The next day, Monday, we thought that it was going to be a four hour drive to Maine. Peter still had a high fever. There were a few minutes in a McDonald’s parking lot where he had to decide if he was able to continue driving.
It ended up being much farther than we thought. We didn’t reach our house in Windham, Maine until six in the evening. It had rained all day and the temperature had dropped about 30 degrees. It seemed as if we had skipped a season.
Our friend, Greg, and his son, Jordy, and Greg’s friend, Joe, all came to the house to help us unload the truck. Peter and I were coughing our heads off. Tadin fell asleep in the house with a fever. When the three men came to help us we were utterly drained. But with the help of reinforcements, we were able to unload the entire truck into the two car garage in one and a half hours – the same truck that took 48 hours to pack! Dominoes delivered pizza and our friends went home by ten.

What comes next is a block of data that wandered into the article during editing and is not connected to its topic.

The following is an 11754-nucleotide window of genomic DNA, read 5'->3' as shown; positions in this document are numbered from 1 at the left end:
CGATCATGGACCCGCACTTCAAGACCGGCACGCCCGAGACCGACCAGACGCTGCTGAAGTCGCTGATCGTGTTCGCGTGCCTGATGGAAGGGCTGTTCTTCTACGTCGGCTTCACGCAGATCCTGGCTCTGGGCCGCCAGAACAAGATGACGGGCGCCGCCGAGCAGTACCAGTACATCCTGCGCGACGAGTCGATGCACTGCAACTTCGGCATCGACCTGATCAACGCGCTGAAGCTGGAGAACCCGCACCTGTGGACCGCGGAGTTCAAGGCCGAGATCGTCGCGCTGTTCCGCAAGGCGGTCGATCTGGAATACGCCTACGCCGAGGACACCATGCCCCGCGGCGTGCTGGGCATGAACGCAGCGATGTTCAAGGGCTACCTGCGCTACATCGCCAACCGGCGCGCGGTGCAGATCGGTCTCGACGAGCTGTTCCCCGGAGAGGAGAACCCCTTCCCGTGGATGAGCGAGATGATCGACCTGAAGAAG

Congratulations! You have a healthy baby house!
The baby was delivered safely! The great event was now behind us, and all the strain, agony and suffering was done. Thankfully, the house was furnished with big comfortable beds, brand new linen and blankets and towels, dishes, appliances and furniture. We had to unpack very little the first night. When we woke up in the morning, I was lying on my side in my new bedroom, looking out at tall oak trees framing the shining water of Hunger Bay, a part of Little Sebago Lake.
Every morning thereafter the face of the water was different – some days shining and bright, some days swirling mists rising, some days gray with rain. Little did I realize that by Christmas, the view out the window would be the frozen reality of our first Maine winter and it would seem endless. But that first morning the sweet, lingering, green summer spread its leafy self over the yard and I made scrambled eggs for breakfast. It was as divine as having scrambled eggs in the hospital after a birth.